In Central Asia, a giant ’steppe’ towards 21st century city (Letter from Kazakhstan)October 20th, 2008 - 12:02 pm ICT by IANS
Astana, Oct 20 (IANS) An icy wind blasting across a large swathe of open steppe land welcomes you warmly in this spectacular capital city of Kazakhstan, sometimes making it hard to catch your breath.Nevertheless, Astana, in the heart of the Central Asian landlocked country of 16 million people, has turned into a modern city aptly called the “Manhattan on Steppe”. Not long ago, this area was almost a forgotten place.
Astana was a rundown provincial city when President Nusultan Nazarbayev conceived his dream of shifting his political centre from Almaty in the south despite lack of enthusiasm among the country’s elite.
Said an official: “This move was mainly to promote the development of the country’s north.”
But observers here say the capital was moved to ensure Kazakhstan’s security and assert its claim in the northern part, housing a large Russian minority.
A diplomat, who wished not to be named, said: “It’s a move to send a message to Moscow - (Kazakhstan’s closest business and military partner) - that the country’s territorial integrity is uncompromisable.”
This city, known at the time as Akmola, officially became the capital in 1997 - almost six years after Kazakhstan declared independence from the erstwhile USSR. It was later renamed Astana, meaning capital city in the Kazakh language.
Today history has been erected tall and high with Astana being considered one of the most beautiful cities of the 21st century. Already over $10 billion has been invested in raising the infrastructure and many billions are still flowing in for its construction, said a government official.
Located on the left bank of the Ishim River, the city, originally drafted by Japanese architect Kisho Kurokawa, is a huge panaroma of multicoloured towers and government offices.
The high-rise buildings, many say, vaguely remind one of the National Mall in Washington. The white-coloured and blue dome-shaped presidential palace in the centre, the senate and lower house of parliament, on one side, and glistening, huge offices built in marble, granite and tinted glass, at the other end, are some of the architectural masterpieces here.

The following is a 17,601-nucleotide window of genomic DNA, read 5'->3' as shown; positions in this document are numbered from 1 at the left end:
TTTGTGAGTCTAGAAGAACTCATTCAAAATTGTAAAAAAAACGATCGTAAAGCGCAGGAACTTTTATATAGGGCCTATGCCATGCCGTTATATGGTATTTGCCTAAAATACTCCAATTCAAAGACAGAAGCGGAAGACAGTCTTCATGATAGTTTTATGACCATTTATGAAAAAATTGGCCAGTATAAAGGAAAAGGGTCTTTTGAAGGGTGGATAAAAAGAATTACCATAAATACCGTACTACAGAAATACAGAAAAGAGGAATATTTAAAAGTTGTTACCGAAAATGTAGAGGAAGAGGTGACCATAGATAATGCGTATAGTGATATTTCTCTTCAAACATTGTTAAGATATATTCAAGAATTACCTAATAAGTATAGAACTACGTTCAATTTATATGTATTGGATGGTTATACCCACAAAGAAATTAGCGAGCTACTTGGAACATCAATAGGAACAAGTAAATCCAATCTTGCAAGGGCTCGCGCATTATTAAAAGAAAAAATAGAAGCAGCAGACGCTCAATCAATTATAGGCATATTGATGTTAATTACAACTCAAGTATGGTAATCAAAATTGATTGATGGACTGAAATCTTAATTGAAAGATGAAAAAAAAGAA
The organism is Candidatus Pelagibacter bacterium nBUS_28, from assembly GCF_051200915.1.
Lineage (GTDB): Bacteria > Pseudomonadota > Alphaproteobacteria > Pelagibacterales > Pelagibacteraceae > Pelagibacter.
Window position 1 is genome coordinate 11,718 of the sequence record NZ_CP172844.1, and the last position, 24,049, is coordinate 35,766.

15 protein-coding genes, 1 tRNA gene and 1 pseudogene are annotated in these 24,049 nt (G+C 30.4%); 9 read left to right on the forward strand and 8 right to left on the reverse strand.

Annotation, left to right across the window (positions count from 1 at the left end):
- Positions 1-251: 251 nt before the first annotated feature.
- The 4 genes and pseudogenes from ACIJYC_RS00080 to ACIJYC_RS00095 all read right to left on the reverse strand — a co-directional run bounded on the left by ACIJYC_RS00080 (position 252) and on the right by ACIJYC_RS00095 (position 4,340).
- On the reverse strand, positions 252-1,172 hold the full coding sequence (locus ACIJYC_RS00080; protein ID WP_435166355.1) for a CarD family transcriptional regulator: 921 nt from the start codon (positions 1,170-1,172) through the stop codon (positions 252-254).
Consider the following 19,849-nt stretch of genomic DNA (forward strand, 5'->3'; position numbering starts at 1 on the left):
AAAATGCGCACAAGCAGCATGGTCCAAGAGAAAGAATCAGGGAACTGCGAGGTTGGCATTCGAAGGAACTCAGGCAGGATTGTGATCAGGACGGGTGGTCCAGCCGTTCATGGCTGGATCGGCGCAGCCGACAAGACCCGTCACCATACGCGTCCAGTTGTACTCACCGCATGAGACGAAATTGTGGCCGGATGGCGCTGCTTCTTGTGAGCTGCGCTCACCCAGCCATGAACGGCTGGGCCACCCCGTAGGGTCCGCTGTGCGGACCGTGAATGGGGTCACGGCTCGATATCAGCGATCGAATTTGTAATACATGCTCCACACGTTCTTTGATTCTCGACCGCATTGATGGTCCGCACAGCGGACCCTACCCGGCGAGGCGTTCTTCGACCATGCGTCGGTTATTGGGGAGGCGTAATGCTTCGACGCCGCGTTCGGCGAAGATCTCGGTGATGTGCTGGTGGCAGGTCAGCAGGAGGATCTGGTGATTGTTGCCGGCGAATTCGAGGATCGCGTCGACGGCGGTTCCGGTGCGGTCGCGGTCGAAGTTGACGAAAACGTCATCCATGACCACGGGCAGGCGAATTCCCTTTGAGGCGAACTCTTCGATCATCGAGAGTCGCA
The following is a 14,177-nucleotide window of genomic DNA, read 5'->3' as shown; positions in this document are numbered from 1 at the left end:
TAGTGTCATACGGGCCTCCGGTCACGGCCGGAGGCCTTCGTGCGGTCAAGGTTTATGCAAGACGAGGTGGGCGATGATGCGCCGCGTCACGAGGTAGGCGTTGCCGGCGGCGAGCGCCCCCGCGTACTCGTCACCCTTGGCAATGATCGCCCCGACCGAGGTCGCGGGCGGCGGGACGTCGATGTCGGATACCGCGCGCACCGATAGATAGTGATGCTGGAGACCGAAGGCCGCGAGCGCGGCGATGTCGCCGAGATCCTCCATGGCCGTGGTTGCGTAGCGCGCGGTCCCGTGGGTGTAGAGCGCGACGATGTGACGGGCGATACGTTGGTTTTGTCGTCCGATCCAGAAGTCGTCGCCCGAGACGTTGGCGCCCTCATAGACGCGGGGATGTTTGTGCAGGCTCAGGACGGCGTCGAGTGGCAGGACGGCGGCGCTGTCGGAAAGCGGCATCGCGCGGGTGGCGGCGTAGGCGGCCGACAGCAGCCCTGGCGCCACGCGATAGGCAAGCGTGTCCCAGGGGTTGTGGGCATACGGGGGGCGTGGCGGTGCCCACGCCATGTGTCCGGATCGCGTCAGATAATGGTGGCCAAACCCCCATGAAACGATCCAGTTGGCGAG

And then the peak of a pyramid rises more than 200 feet high. Much like the entire city, the nine-storey monument was built in a rush - a little less than two years from conception to construction - for a meeting of world religions, held after every three years.
The pyramid - the Palace of Peace and Reconciliation - designed by British architect Norman Foster links the presidential palace to a 340-foot glass-and-metal observation tower called Baiterek, or Tree of Life, whose spherical, golden-hued deck symbolises the Kazakh legend of mythical bird Samruk which lays a golden egg each year in a poplar tree.
Inside the ball-shaped deck, atop Baiterek, visitors place their hand in the president’s palm imprint to have “good luck”.
The buildings have also earned nicknames from irreverent locals in a form of private protest against the city master plan which has displaced many. Baiterek is called “Chupa Chups”, after the lollipop. One government building is known as the “Lighter” - it had caught fire in May 2006 - and is positioned near a semicircular building, earning the entire complex the epithet of “Ashtray”.
Almost a million inhabitants are expected to live in this city - spread over tens of thousands of acres - by 2030 compared with almost 700,000 now, which is already more than double the figure a decade ago.
But the shifting of the capital from Almaty has not received a universal welcome. And that is why flights from Astana to Almaty are overbooked during weekends by people who rush to holiday in the former capital.
In Astana, winter temperatures routinely fall to anything between zero and minus 40 while in Almaty - the balmy south - the average temperature is about 20 degrees higher.
“I feel nostalgic about Almaty. We have a cultural legacy there. Almaty is reflective of Kazakhstan’s age-old civilisation unlike Astana,” said Indira, a waitress at a restaurant who refused to give her second name.
“But”, she added, “I think our future is here only now.”
(Sarwar Kashani can be contacted at email@example.com)